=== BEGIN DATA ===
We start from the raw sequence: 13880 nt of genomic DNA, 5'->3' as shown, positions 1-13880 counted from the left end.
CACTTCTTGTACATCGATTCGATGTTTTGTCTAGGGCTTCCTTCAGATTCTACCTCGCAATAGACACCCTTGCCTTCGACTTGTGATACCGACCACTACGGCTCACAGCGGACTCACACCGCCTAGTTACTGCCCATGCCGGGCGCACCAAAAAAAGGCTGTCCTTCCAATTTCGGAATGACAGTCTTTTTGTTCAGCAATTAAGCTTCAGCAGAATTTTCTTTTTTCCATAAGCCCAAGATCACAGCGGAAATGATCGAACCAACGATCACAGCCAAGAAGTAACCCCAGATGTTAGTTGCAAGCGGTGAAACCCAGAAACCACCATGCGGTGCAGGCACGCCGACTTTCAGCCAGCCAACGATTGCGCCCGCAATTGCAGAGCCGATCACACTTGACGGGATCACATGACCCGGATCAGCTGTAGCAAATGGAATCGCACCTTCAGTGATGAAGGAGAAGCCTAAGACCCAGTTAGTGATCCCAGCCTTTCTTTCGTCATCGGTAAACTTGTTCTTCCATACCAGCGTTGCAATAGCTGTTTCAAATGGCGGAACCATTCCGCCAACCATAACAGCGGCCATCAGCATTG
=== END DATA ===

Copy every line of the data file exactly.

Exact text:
We start from the raw sequence: 13880 nt of genomic DNA, 5'->3' as shown, positions 1-13880 counted from the left end.
CACTTCTTGTACATCGATTCGATGTTTTGTCTAGGGCTTCCTTCAGATTCTACCTCGCAATAGACACCCTTGCCTTCGACTTGTGATACCGACCACTACGGCTCACAGCGGACTCACACCGCCTAGTTACTGCCCATGCCGGGCGCACCAAAAAAAGGCTGTCCTTCCAATTTCGGAATGACAGTCTTTTTGTTCAGCAATTAAGCTTCAGCAGAATTTTCTTTTTTCCATAAGCCCAAGATCACAGCGGAAATGATCGAACCAACGATCACAGCCAAGAAGTAACCCCAGATGTTAGTTGCAAGCGGTGAAACCCAGAAACCACCATGCGGTGCAGGCACGCCGACTTTCAGCCAGCCAACGATTGCGCCCGCAATTGCAGAGCCGATCACACTTGACGGGATCACATGACCCGGATCAGCTGTAGCAAATGGAATCGCACCTTCAGTGATGAAGGAGAAGCCTAAGACCCAGTTAGTGATCCCAGCCTTTCTTTCGTCATCGGTAAACTTGTTCTTCCATACCAGCGTTGCAATAGCTGTTTCAAATGGCGGAACCATTCCGCCAACCATAACAGCGGCCATCAGCATTG